Eating disorders are still not considered a serious form of mental illness in some states and countries, resulting in a health care crisis for those currently suffering from these disorders, as well as their families (1). This is puzzling, since there is considerable evidence that eating disorders are highly heritable, biologically based, severe mental disorders. As a prime example of the severity of these disorders, anorexia nervosa has consistently been shown to be associated with high morbidity and mortality. One review estimated the aggregate mortality rate at 0.56% per year, or approximately 5.6% per decade (2).
It has not been certain, however, whether mortality rates are high for other eating disorders, such as bulimia nervosa and eating disorder not otherwise specified, the latter of which is the most common eating disorder diagnosis. In part, this is because it becomes difficult to locate patients and track their outcome over a long period. To circumvent such limitations, Crow and colleagues (3) analyzed data from all patients who presented for evaluation between 1979 and 1997 at a specialized eating disorder clinic at an academic medical center. In a longitudinal assessment of mortality reported on in this issue, the authors studied 1,885 individuals with anorexia nervosa (N=177), bulimia nervosa (N=906), or eating disorder not otherwise specified (N=802) over 8 to 25 years. A major strength of this outstanding study is that it avoids the usual limitations of follow-up studies of mortality because the investigators used computerized record linkage to the National Death Index, which provides vital status information for the entire United States, including cause of death extracted from death certificates.
Crow and colleagues found that crude mortality rates were 4.0% for anorexia nervosa, 3.9% for bulimia nervosa, and 5.2% for eating disorder not otherwise specified. Notably, all-cause standardized mortality ratios were significantly elevated for bulimia nervosa and eating disorder not otherwise specified, including suicide. As the authors note, it is well recognized that substantial medical complications are associated with vomiting, laxative abuse, and other purging behaviors. Moreover, the high suicide rate in bulimia nervosa is consistent with this disorder’s association with impulsivity and high comorbidity with mood, anxiety, and substance use disorders. In summary, the elevated mortality risks for bulimia nervosa and eating disorder not otherwise specified were similar to those for anorexia nervosa. These findings underscore the severity and public health significance of all types of eating disorders.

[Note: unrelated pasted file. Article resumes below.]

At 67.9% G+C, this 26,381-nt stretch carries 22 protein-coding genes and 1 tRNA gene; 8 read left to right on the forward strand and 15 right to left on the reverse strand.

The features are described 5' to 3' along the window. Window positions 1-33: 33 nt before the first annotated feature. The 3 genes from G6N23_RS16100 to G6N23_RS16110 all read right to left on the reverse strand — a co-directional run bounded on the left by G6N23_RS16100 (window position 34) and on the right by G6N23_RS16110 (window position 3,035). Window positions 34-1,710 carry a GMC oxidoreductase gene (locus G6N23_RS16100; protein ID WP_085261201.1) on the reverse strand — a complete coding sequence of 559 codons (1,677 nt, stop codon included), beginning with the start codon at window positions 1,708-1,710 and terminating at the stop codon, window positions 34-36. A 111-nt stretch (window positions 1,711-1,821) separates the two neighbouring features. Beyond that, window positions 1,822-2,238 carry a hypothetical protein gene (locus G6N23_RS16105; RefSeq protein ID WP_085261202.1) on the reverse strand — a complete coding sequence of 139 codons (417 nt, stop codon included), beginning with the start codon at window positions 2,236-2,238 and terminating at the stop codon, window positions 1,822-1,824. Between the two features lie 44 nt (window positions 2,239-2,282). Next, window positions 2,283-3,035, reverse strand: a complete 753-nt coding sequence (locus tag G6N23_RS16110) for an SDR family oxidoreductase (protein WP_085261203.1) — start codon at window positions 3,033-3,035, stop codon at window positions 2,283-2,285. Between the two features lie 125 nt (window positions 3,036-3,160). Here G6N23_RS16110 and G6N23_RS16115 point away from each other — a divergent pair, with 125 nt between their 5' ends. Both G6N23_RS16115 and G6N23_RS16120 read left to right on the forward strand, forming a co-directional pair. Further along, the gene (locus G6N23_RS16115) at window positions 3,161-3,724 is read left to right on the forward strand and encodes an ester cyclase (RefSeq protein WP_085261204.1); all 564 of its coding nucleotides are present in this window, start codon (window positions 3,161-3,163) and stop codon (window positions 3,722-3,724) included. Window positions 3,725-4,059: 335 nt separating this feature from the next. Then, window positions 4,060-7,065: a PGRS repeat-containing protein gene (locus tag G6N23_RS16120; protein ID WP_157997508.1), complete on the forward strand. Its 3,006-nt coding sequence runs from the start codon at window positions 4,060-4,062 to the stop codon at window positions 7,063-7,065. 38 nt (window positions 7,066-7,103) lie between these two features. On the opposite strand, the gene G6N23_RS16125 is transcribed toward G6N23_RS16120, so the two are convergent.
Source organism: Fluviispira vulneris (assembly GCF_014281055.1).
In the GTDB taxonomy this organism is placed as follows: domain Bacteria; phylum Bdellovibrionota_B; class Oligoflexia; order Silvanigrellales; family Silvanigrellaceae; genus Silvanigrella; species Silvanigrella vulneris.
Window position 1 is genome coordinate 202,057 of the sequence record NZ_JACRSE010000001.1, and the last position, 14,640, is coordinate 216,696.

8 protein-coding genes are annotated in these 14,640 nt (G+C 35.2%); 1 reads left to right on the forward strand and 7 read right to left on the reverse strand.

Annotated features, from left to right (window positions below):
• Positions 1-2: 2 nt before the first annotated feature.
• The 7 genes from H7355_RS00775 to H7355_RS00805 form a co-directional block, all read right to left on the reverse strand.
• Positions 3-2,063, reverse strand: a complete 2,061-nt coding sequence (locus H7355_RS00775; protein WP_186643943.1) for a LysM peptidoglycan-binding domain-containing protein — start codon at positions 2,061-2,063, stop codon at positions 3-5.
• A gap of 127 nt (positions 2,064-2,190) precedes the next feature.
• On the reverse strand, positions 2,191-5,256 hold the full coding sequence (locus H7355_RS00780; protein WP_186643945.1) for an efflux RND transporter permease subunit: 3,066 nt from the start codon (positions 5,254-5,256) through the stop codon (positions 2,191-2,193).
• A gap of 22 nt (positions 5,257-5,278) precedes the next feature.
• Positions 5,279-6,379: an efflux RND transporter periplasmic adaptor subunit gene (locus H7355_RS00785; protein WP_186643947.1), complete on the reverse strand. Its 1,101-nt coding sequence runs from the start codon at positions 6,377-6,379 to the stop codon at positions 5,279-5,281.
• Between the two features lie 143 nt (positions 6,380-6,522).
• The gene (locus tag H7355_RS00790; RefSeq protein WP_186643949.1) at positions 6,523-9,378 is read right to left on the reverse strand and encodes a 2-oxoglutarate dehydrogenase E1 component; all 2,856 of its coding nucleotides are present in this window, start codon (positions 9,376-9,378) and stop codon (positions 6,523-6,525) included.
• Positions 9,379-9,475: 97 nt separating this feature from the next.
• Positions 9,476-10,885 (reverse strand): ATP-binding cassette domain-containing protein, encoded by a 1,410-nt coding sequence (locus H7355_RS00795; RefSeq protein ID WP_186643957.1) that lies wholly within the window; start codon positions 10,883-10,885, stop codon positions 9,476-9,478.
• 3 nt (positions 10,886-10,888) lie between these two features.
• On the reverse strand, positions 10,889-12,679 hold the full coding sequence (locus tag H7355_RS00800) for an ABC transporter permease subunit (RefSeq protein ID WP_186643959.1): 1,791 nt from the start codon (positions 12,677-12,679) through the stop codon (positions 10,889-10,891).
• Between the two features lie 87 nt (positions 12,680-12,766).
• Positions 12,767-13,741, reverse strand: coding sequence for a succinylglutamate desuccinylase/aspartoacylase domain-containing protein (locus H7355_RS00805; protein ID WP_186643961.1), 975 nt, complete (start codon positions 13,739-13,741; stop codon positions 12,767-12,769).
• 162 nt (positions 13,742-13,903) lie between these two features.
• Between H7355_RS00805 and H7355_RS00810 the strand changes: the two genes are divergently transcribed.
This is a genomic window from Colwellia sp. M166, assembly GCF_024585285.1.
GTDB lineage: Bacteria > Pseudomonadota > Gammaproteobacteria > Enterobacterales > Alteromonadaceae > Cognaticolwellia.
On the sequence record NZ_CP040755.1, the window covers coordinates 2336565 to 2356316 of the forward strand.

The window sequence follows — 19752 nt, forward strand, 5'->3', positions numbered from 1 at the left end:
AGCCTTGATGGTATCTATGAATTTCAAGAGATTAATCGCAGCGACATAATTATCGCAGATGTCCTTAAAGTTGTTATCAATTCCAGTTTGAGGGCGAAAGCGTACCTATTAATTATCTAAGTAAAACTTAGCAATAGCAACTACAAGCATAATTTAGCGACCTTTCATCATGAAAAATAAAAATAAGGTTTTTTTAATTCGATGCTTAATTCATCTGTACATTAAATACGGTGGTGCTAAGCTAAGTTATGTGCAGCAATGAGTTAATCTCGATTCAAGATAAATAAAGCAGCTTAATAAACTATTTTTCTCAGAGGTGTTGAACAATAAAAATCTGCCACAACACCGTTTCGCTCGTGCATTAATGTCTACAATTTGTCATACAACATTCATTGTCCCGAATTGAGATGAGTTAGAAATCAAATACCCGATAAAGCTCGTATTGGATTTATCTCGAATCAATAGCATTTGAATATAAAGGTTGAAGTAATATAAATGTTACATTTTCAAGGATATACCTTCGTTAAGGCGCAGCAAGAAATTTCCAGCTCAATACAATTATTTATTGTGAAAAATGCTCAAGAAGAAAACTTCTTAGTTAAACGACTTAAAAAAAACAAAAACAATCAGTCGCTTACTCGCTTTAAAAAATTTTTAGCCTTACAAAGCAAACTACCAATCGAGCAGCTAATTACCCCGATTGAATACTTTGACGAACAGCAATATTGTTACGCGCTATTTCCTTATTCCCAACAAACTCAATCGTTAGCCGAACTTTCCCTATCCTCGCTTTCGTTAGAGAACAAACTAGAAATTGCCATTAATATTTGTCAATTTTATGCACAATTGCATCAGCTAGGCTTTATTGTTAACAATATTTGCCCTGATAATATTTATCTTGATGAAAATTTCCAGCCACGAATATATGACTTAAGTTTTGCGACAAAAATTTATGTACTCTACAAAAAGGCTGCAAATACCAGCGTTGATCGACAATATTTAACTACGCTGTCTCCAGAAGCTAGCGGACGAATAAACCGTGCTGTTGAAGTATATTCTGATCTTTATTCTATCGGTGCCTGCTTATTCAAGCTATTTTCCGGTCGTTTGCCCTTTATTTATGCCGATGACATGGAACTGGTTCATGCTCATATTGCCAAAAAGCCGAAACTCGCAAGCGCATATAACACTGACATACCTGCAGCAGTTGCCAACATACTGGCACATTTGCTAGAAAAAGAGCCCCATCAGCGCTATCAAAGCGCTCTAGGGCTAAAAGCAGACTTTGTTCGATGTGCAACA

In another article in this issue, Steinhausen and Weber (4) comprehensively reviewed 79 studies consisting of 5,653 patients with bulimia nervosa to assess outcome, effect variables, and prognostic factors. Based on 27 of these studies, approximately 45% showed full recovery, whereas 27% improved considerably and 23% had a chronic protracted course. An earlier review by Steinhausen (5) found remarkably similar outcome statistics for anorexia nervosa. Using a series of cross-sectional data sets, the new study showed that the mean recovery rate from bulimia nervosa peaks in the interval of 4–9 years of follow-up and declines thereafter. Since longitudinal data were not used, it cannot be concluded that the developmental trajectory of bulimia nervosa is different from the course of anorexia nervosa, which showed a linear relationship indicating better outcome with increasing duration of follow-up. In fact, the few large longitudinal outcome studies of bulimia nervosa, using repeated assessments over an extended follow-up period, tend to provide a more favorable picture with increasing duration of follow-up.
Together these papers add to recent developments in how we conceptualize the course and outcome of eating disorders (Figure 1). Recent studies suggest that premorbid, genetically determined temperament and personality traits contribute to a vulnerability to developing anorexia nervosa and bulimia nervosa during adolescence in females (6, 7). State alterations secondary to pathological eating may sustain the illness and perhaps accelerate an out-of-control spiral in some patients. The Steinhausen studies support the contention that course and outcome may also show certain age-dependent patterns. Thus, a substantial number of patients may recover, in terms of remission of pathological eating and stabilization of weight, during their later teens or early 20s, although premorbid personality and temperament traits persist (8).